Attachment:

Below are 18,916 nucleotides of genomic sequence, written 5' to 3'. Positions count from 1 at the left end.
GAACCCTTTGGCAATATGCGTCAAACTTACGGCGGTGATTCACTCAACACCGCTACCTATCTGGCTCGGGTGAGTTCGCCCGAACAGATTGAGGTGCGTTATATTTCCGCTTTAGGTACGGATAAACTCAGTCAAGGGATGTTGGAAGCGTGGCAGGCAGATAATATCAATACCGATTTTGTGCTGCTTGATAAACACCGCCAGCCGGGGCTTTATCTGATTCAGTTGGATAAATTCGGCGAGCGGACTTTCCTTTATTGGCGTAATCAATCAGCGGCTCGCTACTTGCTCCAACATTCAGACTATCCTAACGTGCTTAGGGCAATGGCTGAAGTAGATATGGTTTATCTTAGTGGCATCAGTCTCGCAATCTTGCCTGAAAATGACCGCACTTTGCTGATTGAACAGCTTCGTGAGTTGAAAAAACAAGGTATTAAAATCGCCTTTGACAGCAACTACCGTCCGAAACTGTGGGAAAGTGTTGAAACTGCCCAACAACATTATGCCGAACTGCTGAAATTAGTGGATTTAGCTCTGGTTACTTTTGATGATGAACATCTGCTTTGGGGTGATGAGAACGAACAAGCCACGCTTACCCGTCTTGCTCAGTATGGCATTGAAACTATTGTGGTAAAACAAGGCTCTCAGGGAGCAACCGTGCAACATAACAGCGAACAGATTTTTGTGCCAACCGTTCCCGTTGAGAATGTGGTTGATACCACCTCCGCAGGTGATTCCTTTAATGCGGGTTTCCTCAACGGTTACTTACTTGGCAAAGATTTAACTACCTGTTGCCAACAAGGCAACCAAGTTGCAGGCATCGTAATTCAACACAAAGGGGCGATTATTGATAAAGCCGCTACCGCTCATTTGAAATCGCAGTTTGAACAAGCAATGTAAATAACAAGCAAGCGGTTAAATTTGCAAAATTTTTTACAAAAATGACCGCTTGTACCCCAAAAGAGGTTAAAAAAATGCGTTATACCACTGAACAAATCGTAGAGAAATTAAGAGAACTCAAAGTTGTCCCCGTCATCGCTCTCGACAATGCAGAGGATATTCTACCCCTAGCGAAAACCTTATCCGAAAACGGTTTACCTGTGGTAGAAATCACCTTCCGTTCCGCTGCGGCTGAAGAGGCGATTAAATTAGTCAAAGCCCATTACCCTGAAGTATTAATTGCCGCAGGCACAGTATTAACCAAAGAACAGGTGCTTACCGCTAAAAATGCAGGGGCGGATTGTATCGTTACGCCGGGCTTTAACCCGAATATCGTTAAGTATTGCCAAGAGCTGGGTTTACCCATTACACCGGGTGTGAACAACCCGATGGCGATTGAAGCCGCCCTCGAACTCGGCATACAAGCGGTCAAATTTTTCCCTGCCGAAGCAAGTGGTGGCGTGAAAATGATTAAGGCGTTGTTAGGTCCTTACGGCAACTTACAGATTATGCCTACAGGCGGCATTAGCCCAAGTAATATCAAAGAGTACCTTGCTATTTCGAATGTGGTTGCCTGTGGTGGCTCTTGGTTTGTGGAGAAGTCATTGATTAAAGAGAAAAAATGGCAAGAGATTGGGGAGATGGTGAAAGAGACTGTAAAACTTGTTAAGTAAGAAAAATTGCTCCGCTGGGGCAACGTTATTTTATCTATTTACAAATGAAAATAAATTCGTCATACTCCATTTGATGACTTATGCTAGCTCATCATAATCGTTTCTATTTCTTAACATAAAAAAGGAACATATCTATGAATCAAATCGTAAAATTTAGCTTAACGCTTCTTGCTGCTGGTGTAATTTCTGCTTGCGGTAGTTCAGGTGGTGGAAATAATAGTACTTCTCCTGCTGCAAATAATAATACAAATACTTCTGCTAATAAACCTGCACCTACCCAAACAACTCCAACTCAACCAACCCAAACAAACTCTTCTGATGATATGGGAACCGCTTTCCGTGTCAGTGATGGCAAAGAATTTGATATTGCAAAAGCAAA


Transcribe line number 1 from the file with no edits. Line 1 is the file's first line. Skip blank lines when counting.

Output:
Below are 18,916 nucleotides of genomic sequence, written 5' to 3'. Positions count from 1 at the left end.